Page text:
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Old 08-17-2015, 03:07 PM
 
5,876 posts, read 5,358,268 times
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Old 08-19-2015, 08:23 PM
 
Location: Forests of Maine
31,147 posts, read 50,318,661 times
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A few people do very well with mushrooms around here too.
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Old 08-19-2015, 09:42 PM
 
Location: NJ
173 posts, read 126,159 times
Reputation: 119
I learned so much from this thread. Great responses in the first several pages.

Before signing up with this forum I was reading up starting small farms etc. I already knew as a fact that many farms don't need large sums of money to start up or be successful.


What I didn't know about was the huge support networks out there that help get people started. I am glad there such resources and links that can help people break in.

Planting thank you for reviving this thread.

Moving forward hopefully we can all just ignore the clearly incompetent petty folk(s) who think this is debate club and hi jacked it for several pages. As there was a lot of real knowledge to be had here for any looking for it.
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Old 08-26-2015, 07:39 AM
 
2,878 posts, read 3,926,100 times
Reputation: 3083
Quote:
Originally Posted by Electric Wizard View Post
I learned so much from this thread. Great responses in the first several pages.

Before signing up with this forum I was reading up starting small farms etc. I already knew as a fact that many farms don't need large sums of money to start up or be successful.


What I didn't know about was the huge support networks out there that help get people started. I am glad there such resources and links that can help people break in.

Planting thank you for reviving this thread.

Moving forward hopefully we can all just ignore the clearly incompetent petty folk(s) who think this is debate club and hi jacked it for several pages. As there was a lot of real knowledge to be had here for any looking for it.
Slap the rose colored glasses on and good riddance. Let us know how it works out.
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Old 08-27-2015, 05:28 PM
 
Location: NJ
173 posts, read 126,159 times
Reputation: 119
Quote:
Originally Posted by ognend View Post
First off, it's possible and it is not complicated. Contrary to what folks have told you in this thread, it is doable and you dont have to spend a fortune. All the cry-me-a-river stories of small farms come from folks who are used to plowing 100+ acres - they just can't accept the reality that you can be WAY more productive per acre in a small acreage. Check out SPIN farming SPIN-Farming - How to farm commercially on under an acre and also check out the Urban Homestead Urban Homestead ® - Path to Freedom - the latter will refute all the bull***t spread around about how difficult it is to farm a small spread.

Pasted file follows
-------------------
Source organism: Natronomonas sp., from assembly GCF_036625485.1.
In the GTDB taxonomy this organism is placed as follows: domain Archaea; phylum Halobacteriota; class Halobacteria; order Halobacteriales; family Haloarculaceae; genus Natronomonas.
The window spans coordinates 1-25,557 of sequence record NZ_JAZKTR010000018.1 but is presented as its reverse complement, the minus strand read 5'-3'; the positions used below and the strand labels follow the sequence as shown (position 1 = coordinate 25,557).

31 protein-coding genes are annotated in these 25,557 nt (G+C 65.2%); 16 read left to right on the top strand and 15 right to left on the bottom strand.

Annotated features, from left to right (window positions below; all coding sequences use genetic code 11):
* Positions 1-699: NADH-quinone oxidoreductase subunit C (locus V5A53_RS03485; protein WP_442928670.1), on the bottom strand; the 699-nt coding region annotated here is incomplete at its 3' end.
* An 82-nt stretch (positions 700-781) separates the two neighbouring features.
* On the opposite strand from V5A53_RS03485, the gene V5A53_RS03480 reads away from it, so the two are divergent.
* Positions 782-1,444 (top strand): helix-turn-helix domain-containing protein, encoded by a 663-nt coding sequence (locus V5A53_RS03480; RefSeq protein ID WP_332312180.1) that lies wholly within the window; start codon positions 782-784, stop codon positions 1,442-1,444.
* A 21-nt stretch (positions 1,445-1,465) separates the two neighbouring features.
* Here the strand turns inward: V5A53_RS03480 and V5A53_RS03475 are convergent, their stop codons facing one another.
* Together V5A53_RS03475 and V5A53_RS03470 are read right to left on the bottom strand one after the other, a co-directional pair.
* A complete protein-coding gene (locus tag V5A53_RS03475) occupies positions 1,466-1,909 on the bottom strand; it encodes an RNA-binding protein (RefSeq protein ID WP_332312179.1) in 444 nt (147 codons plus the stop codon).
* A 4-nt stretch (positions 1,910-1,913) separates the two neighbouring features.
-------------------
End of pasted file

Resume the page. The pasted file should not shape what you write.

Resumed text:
Most important thing is to believe in whatever process you choose and not to listen to nay-sayers.
My $.02

So do I still need those rose colored glasses?

Maybe borrow yours?

Last edited by Electric Wizard; 08-27-2015 at 05:54 PM.. Reason: typos
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Old 08-27-2015, 08:19 PM
 
Location: NJ
173 posts, read 126,159 times
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Originally Posted by Submariner View Post
This spring our regional Organic Certifying network lists over 100 farms who are looking for apprentices.

Many of them offer room/board, you are involved with every aspect of farming including marketing, and you receive a stipend.

Apprentice a couple years, maybe become a Farm Manager, and there are folks who are ready to help you to get onto your own farm land.



Then as another idea, I have a friend who starts a new farm, gets it to supporting itself, then he brings in apprentices. As years go by, he tries to form a group of apprentices who like one another and work well together. Then he convinces the group to form a partnership, and as a partnership to buy the farm. Then he uses that cash to buy his next farm, where he does it all over again.

Stay low over-head.

Hi Sub,


Have you had any experience within your organization with Woofers? https://wwoofusa.org/

If you are familiar with the program how does it differ from your networks apprentice program?

I ask because last week when reading this thread I was only aware of their program.
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Old 08-27-2015, 08:42 PM
 
Location: Forests of Maine
31,147 posts, read 50,318,661 times
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Quote:
Originally Posted by Electric Wizard View Post
Hi Sub,


Have you had any experience within your organization with Woofers? https://wwoofusa.org/

If you are familiar with the program how does it differ from your networks apprentice program?